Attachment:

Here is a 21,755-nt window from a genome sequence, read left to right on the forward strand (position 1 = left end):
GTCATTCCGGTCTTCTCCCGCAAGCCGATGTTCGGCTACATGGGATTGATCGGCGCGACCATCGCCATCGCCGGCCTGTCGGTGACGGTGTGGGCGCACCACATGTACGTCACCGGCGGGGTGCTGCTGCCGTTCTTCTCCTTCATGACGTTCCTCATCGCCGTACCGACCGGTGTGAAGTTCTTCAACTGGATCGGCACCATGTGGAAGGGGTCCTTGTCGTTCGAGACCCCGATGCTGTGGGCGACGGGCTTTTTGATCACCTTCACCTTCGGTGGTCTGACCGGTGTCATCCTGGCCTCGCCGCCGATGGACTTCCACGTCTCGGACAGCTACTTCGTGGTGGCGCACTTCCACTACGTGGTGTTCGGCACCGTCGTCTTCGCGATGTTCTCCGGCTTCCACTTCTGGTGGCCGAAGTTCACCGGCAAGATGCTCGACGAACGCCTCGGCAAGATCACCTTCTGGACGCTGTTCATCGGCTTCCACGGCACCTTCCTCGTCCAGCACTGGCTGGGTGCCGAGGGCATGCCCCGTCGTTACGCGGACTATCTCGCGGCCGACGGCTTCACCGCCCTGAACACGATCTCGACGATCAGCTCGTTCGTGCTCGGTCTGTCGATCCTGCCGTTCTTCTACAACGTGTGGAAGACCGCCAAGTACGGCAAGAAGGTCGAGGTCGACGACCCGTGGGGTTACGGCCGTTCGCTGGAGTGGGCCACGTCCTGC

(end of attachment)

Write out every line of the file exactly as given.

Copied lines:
Here is a 21,755-nt window from a genome sequence, read left to right on the forward strand (position 1 = left end):
GTCATTCCGGTCTTCTCCCGCAAGCCGATGTTCGGCTACATGGGATTGATCGGCGCGACCATCGCCATCGCCGGCCTGTCGGTGACGGTGTGGGCGCACCACATGTACGTCACCGGCGGGGTGCTGCTGCCGTTCTTCTCCTTCATGACGTTCCTCATCGCCGTACCGACCGGTGTGAAGTTCTTCAACTGGATCGGCACCATGTGGAAGGGGTCCTTGTCGTTCGAGACCCCGATGCTGTGGGCGACGGGCTTTTTGATCACCTTCACCTTCGGTGGTCTGACCGGTGTCATCCTGGCCTCGCCGCCGATGGACTTCCACGTCTCGGACAGCTACTTCGTGGTGGCGCACTTCCACTACGTGGTGTTCGGCACCGTCGTCTTCGCGATGTTCTCCGGCTTCCACTTCTGGTGGCCGAAGTTCACCGGCAAGATGCTCGACGAACGCCTCGGCAAGATCACCTTCTGGACGCTGTTCATCGGCTTCCACGGCACCTTCCTCGTCCAGCACTGGCTGGGTGCCGAGGGCATGCCCCGTCGTTACGCGGACTATCTCGCGGCCGACGGCTTCACCGCCCTGAACACGATCTCGACGATCAGCTCGTTCGTGCTCGGTCTGTCGATCCTGCCGTTCTTCTACAACGTGTGGAAGACCGCCAAGTACGGCAAGAAGGTCGAGGTCGACGACCCGTGGGGTTACGGCCGTTCGCTGGAGTGGGCCACGTCCTGC